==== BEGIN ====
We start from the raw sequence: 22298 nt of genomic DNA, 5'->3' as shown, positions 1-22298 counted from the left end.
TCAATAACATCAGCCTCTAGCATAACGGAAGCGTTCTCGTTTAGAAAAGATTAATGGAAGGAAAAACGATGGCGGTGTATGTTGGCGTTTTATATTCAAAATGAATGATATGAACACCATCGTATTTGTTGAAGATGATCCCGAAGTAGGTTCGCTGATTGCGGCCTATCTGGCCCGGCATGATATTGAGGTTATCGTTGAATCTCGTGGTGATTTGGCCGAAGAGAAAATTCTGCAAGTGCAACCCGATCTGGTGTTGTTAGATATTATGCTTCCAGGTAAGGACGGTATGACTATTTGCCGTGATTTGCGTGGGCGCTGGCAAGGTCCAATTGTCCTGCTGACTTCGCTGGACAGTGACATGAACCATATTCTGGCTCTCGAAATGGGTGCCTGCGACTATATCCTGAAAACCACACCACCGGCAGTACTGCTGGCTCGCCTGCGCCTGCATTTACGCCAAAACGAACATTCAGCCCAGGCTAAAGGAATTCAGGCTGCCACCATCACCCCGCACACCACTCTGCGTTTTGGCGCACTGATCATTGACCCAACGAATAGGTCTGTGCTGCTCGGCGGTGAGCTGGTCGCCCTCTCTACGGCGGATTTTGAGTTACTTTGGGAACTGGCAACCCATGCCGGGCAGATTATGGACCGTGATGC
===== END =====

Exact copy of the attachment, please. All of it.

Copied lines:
We start from the raw sequence: 22298 nt of genomic DNA, 5'->3' as shown, positions 1-22298 counted from the left end.
TCAATAACATCAGCCTCTAGCATAACGGAAGCGTTCTCGTTTAGAAAAGATTAATGGAAGGAAAAACGATGGCGGTGTATGTTGGCGTTTTATATTCAAAATGAATGATATGAACACCATCGTATTTGTTGAAGATGATCCCGAAGTAGGTTCGCTGATTGCGGCCTATCTGGCCCGGCATGATATTGAGGTTATCGTTGAATCTCGTGGTGATTTGGCCGAAGAGAAAATTCTGCAAGTGCAACCCGATCTGGTGTTGTTAGATATTATGCTTCCAGGTAAGGACGGTATGACTATTTGCCGTGATTTGCGTGGGCGCTGGCAAGGTCCAATTGTCCTGCTGACTTCGCTGGACAGTGACATGAACCATATTCTGGCTCTCGAAATGGGTGCCTGCGACTATATCCTGAAAACCACACCACCGGCAGTACTGCTGGCTCGCCTGCGCCTGCATTTACGCCAAAACGAACATTCAGCCCAGGCTAAAGGAATTCAGGCTGCCACCATCACCCCGCACACCACTCTGCGTTTTGGCGCACTGATCATTGACCCAACGAATAGGTCTGTGCTGCTCGGCGGTGAGCTGGTCGCCCTCTCTACGGCGGATTTTGAGTTACTTTGGGAACTGGCAACCCATGCCGGGCAGATTATGGACCGTGATGC